We went from basically testing 33% of all crime guns that we took off the street, in 2015. When we got the ability to test fire, we went up to 70% in 2016, because of those modifications to our system.
So being really critical about how you move evidence, where things go, and who gets their hands on them really can help you reduce the time that it takes to get these things done. It allows you to test fire a lot more of the critical evidence.
The test fires are really important because many times those crime guns are connected to an arrest. So if you know what the gun did and you have an arrest, that means you have an opportunity to conduct an interview and interrogate that suspect and possibly bring closure to other cases.
So we further looked at what we had to do and we added a little bit more capacity. We brought a person down so that we can do NIBIN 16-hours a day: we have day shift of NIBIN technicians and then we have an early shift technician. That allows me to do 16 hours of NIBIN, as opposed to 8 hours in your typical lab-type setting. So we were able to hit 100% crime gun testing as of February of this year. So that’s a huge feat for us.We’re really proud of that.
We’re actually at about 113% currently (June 2017) this year for our crime gun recoveries. How can we be testing more crime guns? It’s because we have some federal partnerships and we’re taking their guns in and doing their test fires.
“The more you put into [NIBIN],
the more you get out of it.”
Captain David Salazar
JCH: So it sounds like you really took a systems approach at looking at process flows and the supply chain of moving the evidence through the process.
David: Pretty much. We took a page out of the book of private business on how a manufacturer works and tried to apply those concepts to what we were doing here in the lab and it really paid off.
JCH: You touched on having to work with other organizations if you were thinking about this from another police department’s perspective, and they’re just getting started, what would your advice be in terms of how to overcome those misconceptions or how to overcome those challenges with other organizations?
David: The big thing would be to identify all your partners that could conceivably have an impact on the program that you’re debating whether you’re going to start.
So one of the key components is going to be your prosecutors. You don’t want to be doing something they’re totally uncomfortable with and jeopardizes a criminal case. You want to make sure that they’re fully briefed and have a thorough understanding of how this will be used so it won’t impede the prosecution and cause any problems later down the line.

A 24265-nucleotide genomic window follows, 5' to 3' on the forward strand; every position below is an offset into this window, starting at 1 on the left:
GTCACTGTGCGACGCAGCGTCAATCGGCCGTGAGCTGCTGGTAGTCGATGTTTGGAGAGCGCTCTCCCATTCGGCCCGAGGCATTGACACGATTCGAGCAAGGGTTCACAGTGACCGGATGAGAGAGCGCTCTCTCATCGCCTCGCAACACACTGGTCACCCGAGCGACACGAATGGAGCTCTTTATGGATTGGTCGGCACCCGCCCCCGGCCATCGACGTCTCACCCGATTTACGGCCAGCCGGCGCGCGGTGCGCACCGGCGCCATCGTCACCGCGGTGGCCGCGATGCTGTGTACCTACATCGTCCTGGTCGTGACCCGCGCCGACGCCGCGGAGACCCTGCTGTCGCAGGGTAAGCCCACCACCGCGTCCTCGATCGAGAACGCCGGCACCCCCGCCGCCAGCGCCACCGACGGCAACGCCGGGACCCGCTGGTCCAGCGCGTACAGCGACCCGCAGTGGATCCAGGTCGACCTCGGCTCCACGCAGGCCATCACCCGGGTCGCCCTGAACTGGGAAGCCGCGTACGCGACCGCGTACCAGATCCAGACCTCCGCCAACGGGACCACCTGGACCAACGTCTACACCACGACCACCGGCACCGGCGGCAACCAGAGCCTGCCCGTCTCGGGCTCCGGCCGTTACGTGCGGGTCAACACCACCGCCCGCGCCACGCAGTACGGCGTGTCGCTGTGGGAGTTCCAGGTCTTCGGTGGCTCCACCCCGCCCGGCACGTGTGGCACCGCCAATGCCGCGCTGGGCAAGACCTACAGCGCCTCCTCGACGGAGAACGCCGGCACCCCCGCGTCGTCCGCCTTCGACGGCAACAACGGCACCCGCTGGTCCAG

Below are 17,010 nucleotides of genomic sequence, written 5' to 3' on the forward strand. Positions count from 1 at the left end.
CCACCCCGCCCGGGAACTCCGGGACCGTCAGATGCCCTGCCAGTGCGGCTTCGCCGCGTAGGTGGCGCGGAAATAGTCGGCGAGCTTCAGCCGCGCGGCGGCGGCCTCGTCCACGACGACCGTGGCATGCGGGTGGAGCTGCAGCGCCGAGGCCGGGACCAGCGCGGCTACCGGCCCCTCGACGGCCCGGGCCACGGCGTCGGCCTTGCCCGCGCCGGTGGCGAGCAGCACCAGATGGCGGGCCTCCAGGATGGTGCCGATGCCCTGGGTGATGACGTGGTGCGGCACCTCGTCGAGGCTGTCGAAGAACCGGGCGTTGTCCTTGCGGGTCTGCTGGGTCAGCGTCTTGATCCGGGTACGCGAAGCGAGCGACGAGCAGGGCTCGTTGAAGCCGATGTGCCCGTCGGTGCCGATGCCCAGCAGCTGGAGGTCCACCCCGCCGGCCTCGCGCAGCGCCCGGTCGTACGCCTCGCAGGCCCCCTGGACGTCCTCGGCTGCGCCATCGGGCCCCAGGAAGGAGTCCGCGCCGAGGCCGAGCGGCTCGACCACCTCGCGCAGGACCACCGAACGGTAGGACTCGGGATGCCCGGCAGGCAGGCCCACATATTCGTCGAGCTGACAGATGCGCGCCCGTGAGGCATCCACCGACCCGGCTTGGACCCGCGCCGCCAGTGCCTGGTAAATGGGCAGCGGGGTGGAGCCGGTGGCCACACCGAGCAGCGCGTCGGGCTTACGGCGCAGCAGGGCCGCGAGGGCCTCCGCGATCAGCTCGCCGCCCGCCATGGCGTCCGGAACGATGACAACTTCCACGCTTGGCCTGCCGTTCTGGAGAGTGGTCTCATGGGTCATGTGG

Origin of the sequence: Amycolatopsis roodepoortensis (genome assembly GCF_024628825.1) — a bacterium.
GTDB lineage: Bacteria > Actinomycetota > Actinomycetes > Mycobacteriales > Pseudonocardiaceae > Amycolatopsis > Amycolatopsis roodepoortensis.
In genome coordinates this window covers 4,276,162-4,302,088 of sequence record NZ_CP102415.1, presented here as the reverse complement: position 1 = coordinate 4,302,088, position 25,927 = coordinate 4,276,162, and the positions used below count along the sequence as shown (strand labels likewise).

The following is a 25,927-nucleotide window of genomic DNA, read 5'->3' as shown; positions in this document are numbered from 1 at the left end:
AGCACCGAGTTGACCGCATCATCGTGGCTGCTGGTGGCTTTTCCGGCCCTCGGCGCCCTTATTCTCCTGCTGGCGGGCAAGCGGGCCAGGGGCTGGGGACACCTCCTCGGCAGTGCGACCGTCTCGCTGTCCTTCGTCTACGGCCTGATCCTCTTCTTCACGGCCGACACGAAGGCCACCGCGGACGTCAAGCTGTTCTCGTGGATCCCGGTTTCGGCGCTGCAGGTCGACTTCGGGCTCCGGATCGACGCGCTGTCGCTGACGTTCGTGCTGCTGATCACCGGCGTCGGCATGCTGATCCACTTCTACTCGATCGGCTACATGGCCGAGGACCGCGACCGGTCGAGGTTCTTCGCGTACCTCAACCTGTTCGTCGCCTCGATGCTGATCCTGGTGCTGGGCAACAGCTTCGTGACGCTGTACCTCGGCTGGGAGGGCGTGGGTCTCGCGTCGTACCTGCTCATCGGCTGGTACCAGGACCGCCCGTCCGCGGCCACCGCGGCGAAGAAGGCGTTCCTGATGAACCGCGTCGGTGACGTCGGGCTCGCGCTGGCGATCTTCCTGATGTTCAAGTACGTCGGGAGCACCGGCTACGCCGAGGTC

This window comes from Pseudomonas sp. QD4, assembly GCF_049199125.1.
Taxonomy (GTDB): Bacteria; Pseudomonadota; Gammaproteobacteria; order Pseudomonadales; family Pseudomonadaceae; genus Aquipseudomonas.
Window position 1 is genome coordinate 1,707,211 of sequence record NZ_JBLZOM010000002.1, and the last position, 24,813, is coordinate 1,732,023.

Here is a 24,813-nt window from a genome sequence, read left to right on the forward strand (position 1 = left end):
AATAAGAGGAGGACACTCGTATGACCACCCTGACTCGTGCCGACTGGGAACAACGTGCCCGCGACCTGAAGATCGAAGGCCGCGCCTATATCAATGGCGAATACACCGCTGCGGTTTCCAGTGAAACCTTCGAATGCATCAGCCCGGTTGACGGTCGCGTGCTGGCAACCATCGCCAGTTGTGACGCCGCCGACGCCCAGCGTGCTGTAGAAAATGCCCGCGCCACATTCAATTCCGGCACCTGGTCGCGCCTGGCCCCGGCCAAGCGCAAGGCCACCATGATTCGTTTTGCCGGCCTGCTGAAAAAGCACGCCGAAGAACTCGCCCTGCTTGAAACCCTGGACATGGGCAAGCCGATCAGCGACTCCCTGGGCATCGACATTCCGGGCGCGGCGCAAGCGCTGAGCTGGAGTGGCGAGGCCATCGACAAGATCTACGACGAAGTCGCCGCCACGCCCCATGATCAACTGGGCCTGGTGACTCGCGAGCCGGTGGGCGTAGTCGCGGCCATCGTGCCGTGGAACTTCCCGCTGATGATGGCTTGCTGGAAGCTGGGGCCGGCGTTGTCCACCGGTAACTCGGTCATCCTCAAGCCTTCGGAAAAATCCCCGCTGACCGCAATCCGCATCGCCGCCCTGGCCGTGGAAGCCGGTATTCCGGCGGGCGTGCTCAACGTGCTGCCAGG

If you have your own NIBIN then that’s great because you can leverage it. But if you intend to utilize more of a regional aspect where you’re using another agency or you’re using a crime lab, obviously you have to get them on board with the idea that you’re going to be utilizing this to move investigations along as quickly as investigations move as opposed to typical forensics which takes a lot longer. And that’s for a variety of reasons: you need to move as fast as the investigation. Sometimes, or most times now, at least in urban areas, by the time you get the official lab results, you could be 5, 6, 10 shootings later, so…you don’t even have the time to go back to that. So getting [the results] within 36 hours, 72 hours is really important.
JCH: So now that you’ve got everything up and running, over 100%, what are your challenges now managing the center?
David: The challenge with NIBIN is the more you put into it, the more you get out of it. So you’re able to push all this data in, now you get a lot more data out. So now you have a lot more crime gun intelligence to vet, sort through, triage, and then follow up on.
So as our production increased so did the need to be able to quickly review reports, triage them and really make a determination what’s important, what could be important, what is going to be investigated at a district level and then what is, I wouldn’t say unimportant, but only is really good as situational awareness for the officers in the street. More of an FYI because there isn’t any active follow-up that needs to be done.
So what we decided to do is over time, we created a four-tier priority system. So we have our CGIC leads: these are homicides, your armed robbery shootings, task force targets that are connected to a firearm event, those are high priority ones.